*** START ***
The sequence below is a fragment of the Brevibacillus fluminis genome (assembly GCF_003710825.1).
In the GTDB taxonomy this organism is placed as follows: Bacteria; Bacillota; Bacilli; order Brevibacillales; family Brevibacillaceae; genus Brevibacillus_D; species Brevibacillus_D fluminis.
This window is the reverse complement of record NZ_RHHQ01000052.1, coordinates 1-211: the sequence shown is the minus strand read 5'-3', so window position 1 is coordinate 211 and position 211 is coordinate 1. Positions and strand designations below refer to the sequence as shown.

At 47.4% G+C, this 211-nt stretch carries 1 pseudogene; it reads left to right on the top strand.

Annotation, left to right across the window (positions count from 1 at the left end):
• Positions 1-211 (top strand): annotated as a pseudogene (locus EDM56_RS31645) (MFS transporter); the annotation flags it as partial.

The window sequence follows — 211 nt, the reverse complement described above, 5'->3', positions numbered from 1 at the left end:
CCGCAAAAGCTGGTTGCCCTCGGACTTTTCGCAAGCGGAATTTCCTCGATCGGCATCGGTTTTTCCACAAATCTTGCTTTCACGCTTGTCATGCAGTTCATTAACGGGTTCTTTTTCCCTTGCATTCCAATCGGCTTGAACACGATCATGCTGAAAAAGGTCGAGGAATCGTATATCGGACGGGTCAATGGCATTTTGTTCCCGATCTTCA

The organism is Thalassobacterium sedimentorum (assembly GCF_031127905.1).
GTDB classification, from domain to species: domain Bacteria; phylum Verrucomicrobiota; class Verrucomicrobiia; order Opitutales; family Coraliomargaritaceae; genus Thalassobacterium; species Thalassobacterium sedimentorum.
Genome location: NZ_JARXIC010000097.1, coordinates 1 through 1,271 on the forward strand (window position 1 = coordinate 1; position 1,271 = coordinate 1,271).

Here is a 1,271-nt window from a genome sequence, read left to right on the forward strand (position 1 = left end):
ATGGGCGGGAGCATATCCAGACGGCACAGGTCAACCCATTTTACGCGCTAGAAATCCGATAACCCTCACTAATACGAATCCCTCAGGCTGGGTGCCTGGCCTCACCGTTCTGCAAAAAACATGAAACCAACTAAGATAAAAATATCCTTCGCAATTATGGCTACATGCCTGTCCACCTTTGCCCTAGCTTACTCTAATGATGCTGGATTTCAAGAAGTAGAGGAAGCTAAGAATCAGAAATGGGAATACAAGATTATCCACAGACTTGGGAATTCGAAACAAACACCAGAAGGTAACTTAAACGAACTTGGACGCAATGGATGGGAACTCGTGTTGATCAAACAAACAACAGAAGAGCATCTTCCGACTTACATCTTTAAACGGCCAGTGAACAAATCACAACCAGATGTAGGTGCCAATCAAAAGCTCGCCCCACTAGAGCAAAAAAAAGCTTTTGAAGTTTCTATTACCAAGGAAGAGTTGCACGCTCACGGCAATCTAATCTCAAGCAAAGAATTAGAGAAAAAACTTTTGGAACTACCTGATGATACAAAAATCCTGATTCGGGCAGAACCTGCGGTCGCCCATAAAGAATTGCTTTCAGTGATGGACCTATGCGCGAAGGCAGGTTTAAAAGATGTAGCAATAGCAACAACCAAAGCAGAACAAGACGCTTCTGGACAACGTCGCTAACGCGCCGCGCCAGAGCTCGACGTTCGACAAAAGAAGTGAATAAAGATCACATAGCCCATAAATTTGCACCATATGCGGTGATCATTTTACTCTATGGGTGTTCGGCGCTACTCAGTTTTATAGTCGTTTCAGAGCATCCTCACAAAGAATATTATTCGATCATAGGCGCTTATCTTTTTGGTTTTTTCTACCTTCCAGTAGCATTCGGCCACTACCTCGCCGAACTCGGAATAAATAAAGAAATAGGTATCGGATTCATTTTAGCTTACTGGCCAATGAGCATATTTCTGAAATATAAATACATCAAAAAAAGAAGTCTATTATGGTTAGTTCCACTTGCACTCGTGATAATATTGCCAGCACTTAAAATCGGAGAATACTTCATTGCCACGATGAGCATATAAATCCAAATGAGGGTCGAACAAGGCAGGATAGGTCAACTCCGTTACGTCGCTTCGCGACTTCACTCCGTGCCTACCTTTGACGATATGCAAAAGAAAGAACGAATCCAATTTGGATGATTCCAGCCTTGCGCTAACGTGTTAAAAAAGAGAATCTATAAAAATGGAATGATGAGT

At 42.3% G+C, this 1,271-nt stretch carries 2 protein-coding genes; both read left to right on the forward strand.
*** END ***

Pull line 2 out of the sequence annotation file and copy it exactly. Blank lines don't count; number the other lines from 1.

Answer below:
In the GTDB taxonomy this organism is placed as follows: Bacteria; Bacillota; Bacilli; order Brevibacillales; family Brevibacillaceae; genus Brevibacillus_D; species Brevibacillus_D fluminis.